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Discover the Magic of Iceland

Imagine an island covered in snow and ice. There are almost no trees but rocky deserts and empty moors as far as the eye can see. But it’s not icy everywhere, in places the ground itself is so hot that steam rises from the surface of the earth. Everywhere you look, mountaintops frame your view, and rivers bend and turn to eventually become mesmerizing waterfalls.

Geothermal areas, geysir

The golden circle is the most popular tourist route in Iceland for a reason. There’s Þingvellir, the heart of the Icelandic republic’s history, a valley that’s situated right where the earth’s tectonic plates are ever-so-slowly pulling apart. There’s also the Geysir geothermal area. The heat in the ground is visible on the surface, with bubbling cauldrons of boiling water and discolouration where the Strokkur geyser spews boiling water several meters into the air every 10 or so minutes!
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Waterfalls

There’s just something about a waterfall that instantly captures your attention. The thundering power of the endless stream of water, the fine mist in the air, the tiny rainbows glistening in the mist – there’s simply nothing like it! Iceland’s south coast has some of the country’s most popular waterfalls. There’s Seljalandsfoss, a tall waterfall that falls in the mouth of a cave. You can walk behind it, but be careful! Close by is the Skógafoss waterfall, a powerful waterfall falling over the edge of the Eyjafjöll mountains onto the plains below.
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Glaciers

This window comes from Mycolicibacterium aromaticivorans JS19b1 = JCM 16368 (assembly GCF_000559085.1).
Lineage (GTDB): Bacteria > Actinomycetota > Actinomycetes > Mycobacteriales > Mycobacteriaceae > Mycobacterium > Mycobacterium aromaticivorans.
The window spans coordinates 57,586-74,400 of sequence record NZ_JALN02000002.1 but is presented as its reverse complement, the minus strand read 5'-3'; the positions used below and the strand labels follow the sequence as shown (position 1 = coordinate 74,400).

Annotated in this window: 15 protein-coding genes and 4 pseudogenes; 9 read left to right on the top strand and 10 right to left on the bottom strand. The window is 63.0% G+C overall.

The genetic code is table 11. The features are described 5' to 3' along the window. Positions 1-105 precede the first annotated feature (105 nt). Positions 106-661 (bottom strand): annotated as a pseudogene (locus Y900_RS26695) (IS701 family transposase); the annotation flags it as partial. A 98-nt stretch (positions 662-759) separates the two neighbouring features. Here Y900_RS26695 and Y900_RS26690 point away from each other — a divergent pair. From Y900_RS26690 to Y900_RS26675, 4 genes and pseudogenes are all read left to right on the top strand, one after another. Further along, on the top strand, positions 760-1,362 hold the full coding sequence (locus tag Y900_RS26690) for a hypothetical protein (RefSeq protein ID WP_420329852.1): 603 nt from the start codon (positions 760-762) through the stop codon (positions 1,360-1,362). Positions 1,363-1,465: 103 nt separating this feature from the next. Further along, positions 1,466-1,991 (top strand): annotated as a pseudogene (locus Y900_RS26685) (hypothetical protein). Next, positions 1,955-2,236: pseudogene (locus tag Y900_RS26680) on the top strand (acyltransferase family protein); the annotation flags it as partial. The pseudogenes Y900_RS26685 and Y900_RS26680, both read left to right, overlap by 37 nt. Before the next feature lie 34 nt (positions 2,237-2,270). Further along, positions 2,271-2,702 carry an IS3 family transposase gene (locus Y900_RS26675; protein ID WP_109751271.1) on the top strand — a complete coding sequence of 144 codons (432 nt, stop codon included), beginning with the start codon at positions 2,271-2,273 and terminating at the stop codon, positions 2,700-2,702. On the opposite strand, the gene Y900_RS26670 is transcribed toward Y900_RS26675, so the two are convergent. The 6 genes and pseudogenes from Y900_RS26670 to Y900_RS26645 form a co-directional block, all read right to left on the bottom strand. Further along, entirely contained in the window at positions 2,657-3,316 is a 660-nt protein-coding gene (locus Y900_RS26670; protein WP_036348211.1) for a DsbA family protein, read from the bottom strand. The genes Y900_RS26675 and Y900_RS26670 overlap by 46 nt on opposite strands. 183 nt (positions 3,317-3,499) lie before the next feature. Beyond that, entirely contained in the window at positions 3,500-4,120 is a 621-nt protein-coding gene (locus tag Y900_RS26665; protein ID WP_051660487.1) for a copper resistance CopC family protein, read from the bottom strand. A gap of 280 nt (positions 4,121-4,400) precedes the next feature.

11% of Iceland’s surface is covered with glaciers. These icy white giants seem like endless fields of snow from afar but once you’re on top of them, you’ll see that they have a landscape of their own, with hills, valleys and canyons. If you feel like getting up close and personal, you can go hiking on a glacier, snowmobiling, or simply walk up the edge of the glacier, admiring its beauty.
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Black sand beaches

Iceland has plenty of beaches, just not the sunny beige ones you’re used to. There’s nothing quite as striking as frothy white waves crashing up on the jet-black sands of Iceland’s coasts. The south coast’s Reynisfjara beach is infamous for its powerful waves but Djúpalónssandur in the Snæfellsnes peninsula is equally gorgeous!
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South Coast

The South coast is your one-stop shop for some of Iceland’s most magnificent nature. It’s got everything, verdant valleys and black sand beaches, endless lava fields and icy glaciers, water thundering downwards in waterfalls and water streaming upwards in erupting hot springs!
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Snæfellsnes

The west coast peninsula is like a microcosm of Iceland. You have black beaches, tall mountains, cozy villages, and above it all, the Snæfellsjökull glacier, made famous as the entrance to the centre of the earth in Jules Verne’s Journey to the centre of the earth.
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North of Iceland

You don’t have to go to the north of Iceland to see the northern lights but you should anyway, there’s so much to see there! Deep fjords dotted with picturesque fishing villages, high mountains with some of the best skiing Iceland has to offer and plenty of opportunities to go sailing, whale watching and even river rafting! For the adventurous sort, there’s every type of winter sport you can imagine and for everyone else, there’s a vibrant and lively birdlife and natural beauty.
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Reykjanes

You don’t have to go far from Reykjavík to see some awe-inspiring natural wonders. In fact, you don’t have to go far from the airport! The Reykjanes peninsula features deep lakes, charming fishing villages, endless lava fields and geothermal areas that would be the highlight of any trip to Iceland. You can even go into the ground itself, going deep into caves where liquid lava used to flow through unnels in the ground!
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